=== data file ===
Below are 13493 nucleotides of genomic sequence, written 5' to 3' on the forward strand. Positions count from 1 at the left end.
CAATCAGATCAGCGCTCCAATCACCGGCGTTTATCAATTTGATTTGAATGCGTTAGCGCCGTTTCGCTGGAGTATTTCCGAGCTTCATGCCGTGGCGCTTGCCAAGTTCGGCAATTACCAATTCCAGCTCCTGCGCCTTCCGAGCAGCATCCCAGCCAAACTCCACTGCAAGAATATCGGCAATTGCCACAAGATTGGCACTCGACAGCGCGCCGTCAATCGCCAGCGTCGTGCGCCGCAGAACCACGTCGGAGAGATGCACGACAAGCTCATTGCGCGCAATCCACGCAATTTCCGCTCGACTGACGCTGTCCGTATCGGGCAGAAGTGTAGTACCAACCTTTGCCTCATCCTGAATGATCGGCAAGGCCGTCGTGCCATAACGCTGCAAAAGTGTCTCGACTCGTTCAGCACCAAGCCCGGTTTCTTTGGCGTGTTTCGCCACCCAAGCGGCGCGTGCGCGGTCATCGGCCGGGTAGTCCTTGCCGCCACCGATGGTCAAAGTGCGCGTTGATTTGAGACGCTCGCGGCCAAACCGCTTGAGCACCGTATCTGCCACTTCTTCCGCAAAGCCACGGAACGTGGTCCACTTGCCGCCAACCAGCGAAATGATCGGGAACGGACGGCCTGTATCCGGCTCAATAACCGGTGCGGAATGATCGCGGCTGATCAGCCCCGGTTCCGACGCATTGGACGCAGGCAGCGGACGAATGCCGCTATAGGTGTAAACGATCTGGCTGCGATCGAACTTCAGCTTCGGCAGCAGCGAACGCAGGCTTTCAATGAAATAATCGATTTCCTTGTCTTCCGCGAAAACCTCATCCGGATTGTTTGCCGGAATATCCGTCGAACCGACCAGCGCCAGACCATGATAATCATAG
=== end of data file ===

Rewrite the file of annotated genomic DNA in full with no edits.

Below are 13493 nucleotides of genomic sequence, written 5' to 3' on the forward strand. Positions count from 1 at the left end.
CAATCAGATCAGCGCTCCAATCACCGGCGTTTATCAATTTGATTTGAATGCGTTAGCGCCGTTTCGCTGGAGTATTTCCGAGCTTCATGCCGTGGCGCTTGCCAAGTTCGGCAATTACCAATTCCAGCTCCTGCGCCTTCCGAGCAGCATCCCAGCCAAACTCCACTGCAAGAATATCGGCAATTGCCACAAGATTGGCACTCGACAGCGCGCCGTCAATCGCCAGCGTCGTGCGCCGCAGAACCACGTCGGAGAGATGCACGACAAGCTCATTGCGCGCAATCCACGCAATTTCCGCTCGACTGACGCTGTCCGTATCGGGCAGAAGTGTAGTACCAACCTTTGCCTCATCCTGAATGATCGGCAAGGCCGTCGTGCCATAACGCTGCAAAAGTGTCTCGACTCGTTCAGCACCAAGCCCGGTTTCTTTGGCGTGTTTCGCCACCCAAGCGGCGCGTGCGCGGTCATCGGCCGGGTAGTCCTTGCCGCCACCGATGGTCAAAGTGCGCGTTGATTTGAGACGCTCGCGGCCAAACCGCTTGAGCACCGTATCTGCCACTTCTTCCGCAAAGCCACGGAACGTGGTCCACTTGCCGCCAACCAGCGAAATGATCGGGAACGGACGGCCTGTATCCGGCTCAATAACCGGTGCGGAATGATCGCGGCTGATCAGCCCCGGTTCCGACGCATTGGACGCAGGCAGCGGACGAATGCCGCTATAGGTGTAAACGATCTGGCTGCGATCGAACTTCAGCTTCGGCAGCAGCGAACGCAGGCTTTCAATGAAATAATCGATTTCCTTGTCTTCCGCGAAAACCTCATCCGGATTGTTTGCCGGAATATCCGTCGAACCGACCAGCGCCAGACCATGATAATCATAG